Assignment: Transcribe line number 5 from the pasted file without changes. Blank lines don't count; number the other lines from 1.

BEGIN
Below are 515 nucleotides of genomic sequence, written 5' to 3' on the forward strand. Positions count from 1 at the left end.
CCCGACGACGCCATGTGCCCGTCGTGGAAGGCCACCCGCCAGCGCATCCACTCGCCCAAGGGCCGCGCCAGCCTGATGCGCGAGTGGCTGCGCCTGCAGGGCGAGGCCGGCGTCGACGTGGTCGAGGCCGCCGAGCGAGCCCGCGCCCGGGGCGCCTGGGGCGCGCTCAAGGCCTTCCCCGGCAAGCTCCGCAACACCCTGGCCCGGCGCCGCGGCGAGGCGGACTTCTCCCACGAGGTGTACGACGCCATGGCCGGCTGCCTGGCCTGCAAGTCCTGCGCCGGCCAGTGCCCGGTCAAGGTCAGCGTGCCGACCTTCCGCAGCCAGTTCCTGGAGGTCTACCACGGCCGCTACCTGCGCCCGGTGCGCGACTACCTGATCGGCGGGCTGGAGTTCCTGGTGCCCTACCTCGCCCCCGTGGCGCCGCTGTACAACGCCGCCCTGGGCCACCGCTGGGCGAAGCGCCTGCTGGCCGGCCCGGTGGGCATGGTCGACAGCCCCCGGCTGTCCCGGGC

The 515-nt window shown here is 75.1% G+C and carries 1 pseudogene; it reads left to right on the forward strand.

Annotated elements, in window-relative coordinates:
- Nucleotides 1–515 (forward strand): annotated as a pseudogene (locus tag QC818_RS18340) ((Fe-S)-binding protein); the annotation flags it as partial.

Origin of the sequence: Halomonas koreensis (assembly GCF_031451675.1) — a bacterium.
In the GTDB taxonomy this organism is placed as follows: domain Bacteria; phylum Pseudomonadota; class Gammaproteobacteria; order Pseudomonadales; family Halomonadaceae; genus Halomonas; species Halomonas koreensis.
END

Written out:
- Nucleotides 1–515 (forward strand): annotated as a pseudogene (locus tag QC818_RS18340) ((Fe-S)-binding protein); the annotation flags it as partial.